Cyberattacks on personal and company information are increasing at an alarming rate. Almost everyone has been faced with the issue of having their password to an account stolen. In today’s world of advanced technology and determined cybercriminals, it has become hard to create passwords that cannot be hacked. Add to that the evolving work model of companies in which employees may be in the office one day, at their home another day, and in a coffee shop in a different country the next day and the vulnerability of sensitive information – both personal and corporate – is higher than ever.

That is where multi-factor authentication comes (MFA) in. Simply put, MFA adds an additional layer of protection for your accounts. Whereas a password may identify you as the account holder, MFA provides additional ways of proving your identification as the account owner. For example, when logging in to your bank account, the password tells the system that you are the account owner; however, MFA proves to the system that you are who you say you are. There are three main types of MFA: the first is something that you know (passwords, PINs, etc.); the second is something you have (smartcard or key); the third is something you are (fingerprint, retina scan, or other biometric).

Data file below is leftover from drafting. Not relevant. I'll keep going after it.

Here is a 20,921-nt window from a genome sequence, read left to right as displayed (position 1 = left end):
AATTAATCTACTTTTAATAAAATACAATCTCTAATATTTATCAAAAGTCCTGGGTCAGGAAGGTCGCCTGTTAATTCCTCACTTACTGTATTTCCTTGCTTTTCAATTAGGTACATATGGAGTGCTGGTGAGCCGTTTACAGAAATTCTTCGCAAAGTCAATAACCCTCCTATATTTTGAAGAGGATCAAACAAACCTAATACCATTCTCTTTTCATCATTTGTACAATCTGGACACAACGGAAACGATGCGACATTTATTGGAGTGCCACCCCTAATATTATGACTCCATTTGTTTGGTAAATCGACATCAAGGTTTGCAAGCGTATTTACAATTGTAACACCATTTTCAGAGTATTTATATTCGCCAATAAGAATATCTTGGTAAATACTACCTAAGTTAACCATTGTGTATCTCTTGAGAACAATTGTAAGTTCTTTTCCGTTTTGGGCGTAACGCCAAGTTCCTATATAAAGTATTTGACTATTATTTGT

Enabling MFA is fairly simple. For many accounts, such as banking and social media, you will be prompted and given the opportunity to enable MFA. In other instances, it may require enabling a setting. Look for settings that are worded “multi-factor authentication,” “two factor authentication,” “two step factor authentication,” or similar. Either way, it is usually a painless yet very necessary task.

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